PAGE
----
The secret history of Polish animation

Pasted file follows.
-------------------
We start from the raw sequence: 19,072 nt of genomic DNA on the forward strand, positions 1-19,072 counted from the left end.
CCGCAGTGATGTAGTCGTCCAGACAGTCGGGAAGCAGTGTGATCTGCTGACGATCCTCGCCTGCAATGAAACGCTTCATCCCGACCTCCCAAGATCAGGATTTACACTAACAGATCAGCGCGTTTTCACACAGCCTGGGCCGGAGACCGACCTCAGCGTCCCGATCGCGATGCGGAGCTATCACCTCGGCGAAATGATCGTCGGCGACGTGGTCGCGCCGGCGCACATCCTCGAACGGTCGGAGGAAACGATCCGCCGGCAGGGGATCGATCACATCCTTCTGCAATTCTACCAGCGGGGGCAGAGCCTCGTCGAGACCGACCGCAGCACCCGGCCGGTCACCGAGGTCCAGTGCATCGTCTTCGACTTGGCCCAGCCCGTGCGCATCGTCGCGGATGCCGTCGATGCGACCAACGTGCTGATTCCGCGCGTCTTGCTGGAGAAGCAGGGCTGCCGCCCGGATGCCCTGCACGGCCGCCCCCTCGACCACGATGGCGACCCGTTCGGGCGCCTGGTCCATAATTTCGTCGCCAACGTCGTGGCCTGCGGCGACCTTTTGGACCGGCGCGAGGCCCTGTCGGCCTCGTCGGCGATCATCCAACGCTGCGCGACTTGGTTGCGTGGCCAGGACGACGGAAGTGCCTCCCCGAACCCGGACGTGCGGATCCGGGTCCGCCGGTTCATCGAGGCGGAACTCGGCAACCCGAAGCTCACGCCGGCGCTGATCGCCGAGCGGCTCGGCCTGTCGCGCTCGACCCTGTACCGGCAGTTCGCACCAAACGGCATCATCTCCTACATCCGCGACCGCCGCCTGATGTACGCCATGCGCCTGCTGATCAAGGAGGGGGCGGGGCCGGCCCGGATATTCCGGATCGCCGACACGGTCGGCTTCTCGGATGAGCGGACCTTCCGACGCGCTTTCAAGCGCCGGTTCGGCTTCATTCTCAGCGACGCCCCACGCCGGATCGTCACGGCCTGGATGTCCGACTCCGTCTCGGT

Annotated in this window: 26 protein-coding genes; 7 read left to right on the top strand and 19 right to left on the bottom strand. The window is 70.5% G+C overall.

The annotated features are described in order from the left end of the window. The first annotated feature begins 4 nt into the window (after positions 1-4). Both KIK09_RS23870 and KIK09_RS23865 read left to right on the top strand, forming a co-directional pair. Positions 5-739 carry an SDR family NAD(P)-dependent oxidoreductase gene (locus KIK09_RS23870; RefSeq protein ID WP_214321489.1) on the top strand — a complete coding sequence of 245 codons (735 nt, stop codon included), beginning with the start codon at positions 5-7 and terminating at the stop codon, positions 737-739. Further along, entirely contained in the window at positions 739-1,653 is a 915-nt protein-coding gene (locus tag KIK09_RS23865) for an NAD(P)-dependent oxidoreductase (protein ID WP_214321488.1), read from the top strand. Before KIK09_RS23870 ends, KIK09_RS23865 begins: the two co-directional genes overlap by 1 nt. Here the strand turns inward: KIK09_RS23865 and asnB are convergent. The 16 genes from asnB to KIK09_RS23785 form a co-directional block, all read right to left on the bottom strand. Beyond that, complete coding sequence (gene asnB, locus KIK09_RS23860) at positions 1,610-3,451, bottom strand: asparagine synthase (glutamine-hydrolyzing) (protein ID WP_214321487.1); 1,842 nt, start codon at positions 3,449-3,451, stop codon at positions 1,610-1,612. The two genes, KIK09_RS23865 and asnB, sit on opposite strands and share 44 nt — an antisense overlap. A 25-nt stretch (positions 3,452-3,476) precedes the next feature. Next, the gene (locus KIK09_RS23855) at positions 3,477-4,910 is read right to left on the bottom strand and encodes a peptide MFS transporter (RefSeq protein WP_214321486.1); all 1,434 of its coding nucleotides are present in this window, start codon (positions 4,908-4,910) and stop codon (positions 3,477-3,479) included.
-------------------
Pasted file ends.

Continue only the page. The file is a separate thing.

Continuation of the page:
Polskie Audiovisualne Publishers have released a real bounty of riches entitled, “The Anthology of Polish Animated Films,” 222 minutes of Polish animation from 1958 to nearly the present day, including some of the brightest names in Polish animation history, stretched over two DVDs and including English and French subtitles (these are mainly superfluous – the majority of the films use only musical soundtracks). As with any collection of this sort there is some filler here, but the amount of superb material makes it well worth the forty zloty being asked in shops. To start with the absolute classics, we have Zbigniew Rybczynski’s “Tango,” whose action, if you could call it that, takes place in one room shot from one still perspective. People come in and out of the room from various entrances, performing sometimes mysterious actions. Everyone repeats their actions oblivious to one another, the people multiply and pass through each other, and only at the end does a moment of “interaction” occur. The film is visually magnificent and commits itself to no one easy “message,” while in no way strikes the viewer as meaningless. A great, great piece of work. If you have never seen Julian Antonisz’s work (a native of Krakow), his “Sharp, Engaged Film” made with his “non-camera” technique will be worth your forty zloty alone. Spastic, illogical, mildly deranged. With a rollicking home-made soundtrack. A different kind of brilliance comes right at the beginning of the history traced here, with the very famous Jan Lenica (also known for his involvement in the Polish Poster School) and Walerian Borowczyk (also known for the kinky films he went on to direct in France). Each has one solo film here, the Lenica one more surreal, the Borowczyk one more affecting, but their co-production – a real oddity called “The House,” is probably where their talents bloom most fully. It looks like a film Luis Bunuel might have gone on to make after “Un Chien Andalou,” if he had allowed himself to make a little less sense. “Parables of existence” is a risky category in animation, and one that more often than not falls flat on its face, but Stefan Schabenback’s “Stairs” and Jerzy Kucia’s “Reflections” both demonstrate enough visual sensitivity and intelligence for these 7-minute-long metaphors to work, and even have a compelling strength. Kucia’s later film presented here, “Tuning the Instruments,” will be too dissonant or conceptual for many a viewer, but it is the work of a mature animator struggling to stretch the medium to its furthest extremes. Final stand-outs from this collection are Zofia Oraczewska’s “Banquet,” a Jan Svankmejer-esque horror film, telling the tale of role reversal between food and diner. “The Changing of the Guard,” made in the 1950s, is a fairy-tale of matchboxes that has an undeniable visual appeal. Having said that, most viewers will groan and reach for their fast-forward button during Witold Giersz’s tedious painted animation, or during Danial Szczechura’s ineffective satire (“The Armchair”) or exercise in monotony (“The Journey”). Miroslaw Kijowicz’s philosophical reflections (“Cages,” “The Road”) are unlikely to provoke gasps of delight or bursts of inspiration in viewers, and Piotr Dumala’s travesty of a fairy tale (“Little Black Riding Hood”) is the sort of thing that English-speaking audiences have by now seen done a hundred times, and better. So a mixed bag, surely, but even the flops can offer a fascinating glimpse into a unique period of Polish animation, where budgets were not always high, but where genius often flourished because of the limitations that existed on the creators.